The End of the Journey?

Paula R. Stern,

לבן ריק
לבן ריק
צילום: ערוץ 7
Paula R. Stern
Paula R. Stern is CEO and founder of WritePoint Ltd., a leading technical writing company offering documentation services and training seminars. She made aliyah in 1993 when her oldest son was 6 years old. In March 2007, Elie entered the Artillery Division of the Israeli army and Paula began writing about her experiences as A Soldier"s Mother. The blog continues as Elie moved on to Reserve Duty, her second son, Shmuel served in Kfir and continues as her youngest son David now serves in Givati. She recently opened a publishing house, helping other authors fulfill their dream to publish. Links to the Author's blogs: * A Soldier"s MotherPaulaSays Israel Blogger...

And we are done...11 years of having sons in the army (minus a small break at one point)...has finished. Last week, David gave back his rifle; yesterday he signed the final papers on base and today he returned his "hoger" - his military I.D.

Tomorrow, he returns to his yeshiva to begin again the life of a religious young man, learning and looking forward. 
If I look at the boy he was...and the man he has become, I am so grateful...and relieved.

There are few more horrible things in life than sending your son to an army...and few things more amazing. Today, he is physically stronger than when he went in, more sure of who he is.

It is a special priviledge and honor, a special kind of heaven and a special kind of hell to have a son serve his country. There are things they see and learn that any normal parent would give years off their lives to avoid.

In the end, my sons know that when their country called them, they answered. When they were needed, they stepped forward. Not all do.

For all his life, Elie will always remember that he was Artillery; Shmulik will remember he was Kfir, and Davidi will always be Givati.

In honor they served and with the grace and protection of God, we are done.His rifle will be given to another son, another who will stand on Israel's borders because the fight continues; the war seemingly never ends. Has my journey ended as a soldier's mother? Any Israeli mother would tell you that it hasn't. After my first son left the army (the same week my second son went in),  I started a new chapter of my life as the mother of one soldier in the standing army while being the mother of a reserve soldier. Then three.

When does the journey end? Perhaps the answer is that it already has...perhaps it never will. I can look back to the many times I was afraid, to a fear that lived deep in my soul but with the fear there was faith. I remember one morning when my oldest was in the midst of fighting in Gaza and I couldn't sleep...for six long weeks, I barely slept. That morning, I woke early and decided that I couldn't stand being inside. There was an early morning shiur (lecture) in the synagogue nearby and I decided that I would go. I got dressed in the early Shabbat morning light and left the house and when I walked into the synagogue, there were men and women sitting around a table and listening to a rabbi speak.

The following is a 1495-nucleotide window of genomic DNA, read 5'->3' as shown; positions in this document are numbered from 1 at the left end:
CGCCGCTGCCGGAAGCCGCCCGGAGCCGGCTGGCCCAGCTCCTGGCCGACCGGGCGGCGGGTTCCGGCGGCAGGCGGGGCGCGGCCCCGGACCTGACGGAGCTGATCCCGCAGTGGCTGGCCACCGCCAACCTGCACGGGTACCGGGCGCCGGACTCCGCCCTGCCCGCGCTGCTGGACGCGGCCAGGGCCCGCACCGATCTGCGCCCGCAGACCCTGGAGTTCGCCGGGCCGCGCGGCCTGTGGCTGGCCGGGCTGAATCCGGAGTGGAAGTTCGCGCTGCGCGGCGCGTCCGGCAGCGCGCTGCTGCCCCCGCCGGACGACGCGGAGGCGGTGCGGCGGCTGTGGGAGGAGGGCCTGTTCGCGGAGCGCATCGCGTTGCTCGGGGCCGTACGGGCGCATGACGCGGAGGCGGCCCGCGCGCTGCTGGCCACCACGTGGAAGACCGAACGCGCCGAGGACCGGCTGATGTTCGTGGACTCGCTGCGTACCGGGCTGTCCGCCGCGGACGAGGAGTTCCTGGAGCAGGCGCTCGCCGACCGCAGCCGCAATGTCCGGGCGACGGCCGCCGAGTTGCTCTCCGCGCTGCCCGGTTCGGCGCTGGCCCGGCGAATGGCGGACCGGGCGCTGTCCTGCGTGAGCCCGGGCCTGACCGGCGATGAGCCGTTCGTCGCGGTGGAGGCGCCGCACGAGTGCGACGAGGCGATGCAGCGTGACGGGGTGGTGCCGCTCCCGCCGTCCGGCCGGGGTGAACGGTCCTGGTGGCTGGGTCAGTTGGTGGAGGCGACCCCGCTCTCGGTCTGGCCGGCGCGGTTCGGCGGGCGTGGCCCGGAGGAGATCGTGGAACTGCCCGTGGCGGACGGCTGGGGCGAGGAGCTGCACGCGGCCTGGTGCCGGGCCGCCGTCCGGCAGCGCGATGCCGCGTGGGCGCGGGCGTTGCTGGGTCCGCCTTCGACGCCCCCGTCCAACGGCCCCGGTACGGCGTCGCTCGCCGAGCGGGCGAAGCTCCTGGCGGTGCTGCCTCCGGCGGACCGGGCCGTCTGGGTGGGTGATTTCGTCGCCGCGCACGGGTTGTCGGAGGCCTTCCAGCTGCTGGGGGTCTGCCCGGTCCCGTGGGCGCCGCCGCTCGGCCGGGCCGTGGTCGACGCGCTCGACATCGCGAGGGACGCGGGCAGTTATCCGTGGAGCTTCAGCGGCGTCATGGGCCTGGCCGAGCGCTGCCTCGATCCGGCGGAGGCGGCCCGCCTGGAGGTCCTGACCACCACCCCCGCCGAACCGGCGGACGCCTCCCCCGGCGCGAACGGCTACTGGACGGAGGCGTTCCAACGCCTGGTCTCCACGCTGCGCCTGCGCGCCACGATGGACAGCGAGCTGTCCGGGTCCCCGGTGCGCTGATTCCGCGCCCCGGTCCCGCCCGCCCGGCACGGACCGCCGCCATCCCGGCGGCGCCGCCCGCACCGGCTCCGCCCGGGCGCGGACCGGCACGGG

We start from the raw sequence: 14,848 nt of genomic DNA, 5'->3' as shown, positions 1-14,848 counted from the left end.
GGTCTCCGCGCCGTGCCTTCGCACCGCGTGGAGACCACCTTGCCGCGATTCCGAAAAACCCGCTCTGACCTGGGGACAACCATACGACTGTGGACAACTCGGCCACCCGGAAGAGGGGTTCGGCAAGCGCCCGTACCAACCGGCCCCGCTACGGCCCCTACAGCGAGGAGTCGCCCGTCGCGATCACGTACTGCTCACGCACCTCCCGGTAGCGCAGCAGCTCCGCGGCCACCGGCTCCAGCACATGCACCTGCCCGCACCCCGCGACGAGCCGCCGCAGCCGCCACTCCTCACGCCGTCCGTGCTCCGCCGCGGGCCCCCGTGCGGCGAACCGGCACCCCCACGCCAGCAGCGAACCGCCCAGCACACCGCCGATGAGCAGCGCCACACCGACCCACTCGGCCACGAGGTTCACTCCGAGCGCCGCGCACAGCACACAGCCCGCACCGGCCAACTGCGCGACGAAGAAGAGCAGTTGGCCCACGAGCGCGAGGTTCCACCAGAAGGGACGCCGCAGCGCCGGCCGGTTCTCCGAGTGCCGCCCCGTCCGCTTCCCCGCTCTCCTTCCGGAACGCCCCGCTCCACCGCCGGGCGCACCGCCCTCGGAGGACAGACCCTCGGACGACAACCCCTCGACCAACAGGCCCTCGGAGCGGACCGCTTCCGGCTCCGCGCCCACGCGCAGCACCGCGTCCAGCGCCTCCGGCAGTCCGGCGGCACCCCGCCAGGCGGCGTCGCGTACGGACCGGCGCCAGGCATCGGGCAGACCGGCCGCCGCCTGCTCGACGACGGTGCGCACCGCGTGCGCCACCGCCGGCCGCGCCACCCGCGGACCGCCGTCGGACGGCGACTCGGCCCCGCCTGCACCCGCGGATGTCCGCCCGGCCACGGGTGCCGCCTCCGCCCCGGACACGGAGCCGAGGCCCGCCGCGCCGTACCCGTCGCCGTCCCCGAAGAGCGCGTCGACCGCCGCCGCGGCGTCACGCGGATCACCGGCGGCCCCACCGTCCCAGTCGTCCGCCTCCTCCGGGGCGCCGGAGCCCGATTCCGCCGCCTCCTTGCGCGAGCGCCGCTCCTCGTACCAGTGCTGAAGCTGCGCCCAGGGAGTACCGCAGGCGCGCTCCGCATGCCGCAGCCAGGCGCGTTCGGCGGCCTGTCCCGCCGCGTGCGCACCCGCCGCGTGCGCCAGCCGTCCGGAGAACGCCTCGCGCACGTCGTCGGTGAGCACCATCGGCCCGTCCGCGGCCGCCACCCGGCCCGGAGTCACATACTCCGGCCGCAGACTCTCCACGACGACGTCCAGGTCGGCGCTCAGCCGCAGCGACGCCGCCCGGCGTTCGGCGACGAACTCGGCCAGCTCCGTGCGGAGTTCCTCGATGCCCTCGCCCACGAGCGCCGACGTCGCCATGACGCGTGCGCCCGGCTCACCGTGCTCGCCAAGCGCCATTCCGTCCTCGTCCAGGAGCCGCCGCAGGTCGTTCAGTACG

I didn't want to talk to anyone; so I went quietly into the women's section - behind the curtain where nobody could see me and I listened. The rabbi was speaking about the challenges faced by Moshe (Moses) as he became a leader and fulfilled God's commandments. And then he said, "We all have our Mitzrayims (Egypts)" Those words touched my heart as I realized that conquering my fear was my "Mitzrayim" - my job to accept. For 11 years now, I have lived mostly day to day and at times, hour to hour. 

I'm so ready to let that go, to return to a time when I will know where my sons are, what they are doing. When their lives will be back in their hands, if there is such a reality as that. I know without doubt that my sons are richer for having served in the army. What I never expected was that I too would grow and be enriched by the experience. I have met hundreds of parents of soldiers and almost daily I get calls asking my advice. Yesterday, I spoke with a soldier and his mother; this evening another mother wrote to ask me a question. 

What I have learned over these 11 years is that we have much to be proud of...sons and daughters who step forward to meet the challenges and mothers and fathers who stand in the background offering love and support. It's a journey I could wish never to have taken, and one I am infinitely proud in the end that I did.

May God bless the soldiers of Israel, who stand on our borders, serve in every capacity to make this great machine we know as the army run.

And may God bless the mothers of soldiers (and the fathers too). It is one of the hardest things I have ever been called upon to do. It is nights of fear...and pride; days of terror and uncertainty...

They are days and weeks and months and years in which you know that despite it all, your son or daughter is doing something that Jews only dreamed about doing for 2,000 years...defending our land. 

May my son (all my sons and daughters) go from strength to strength in pride and honor. Tomorrow, my son will not be on the borders of Israel. Today, he stood down, stood aside, as others now stop forward.

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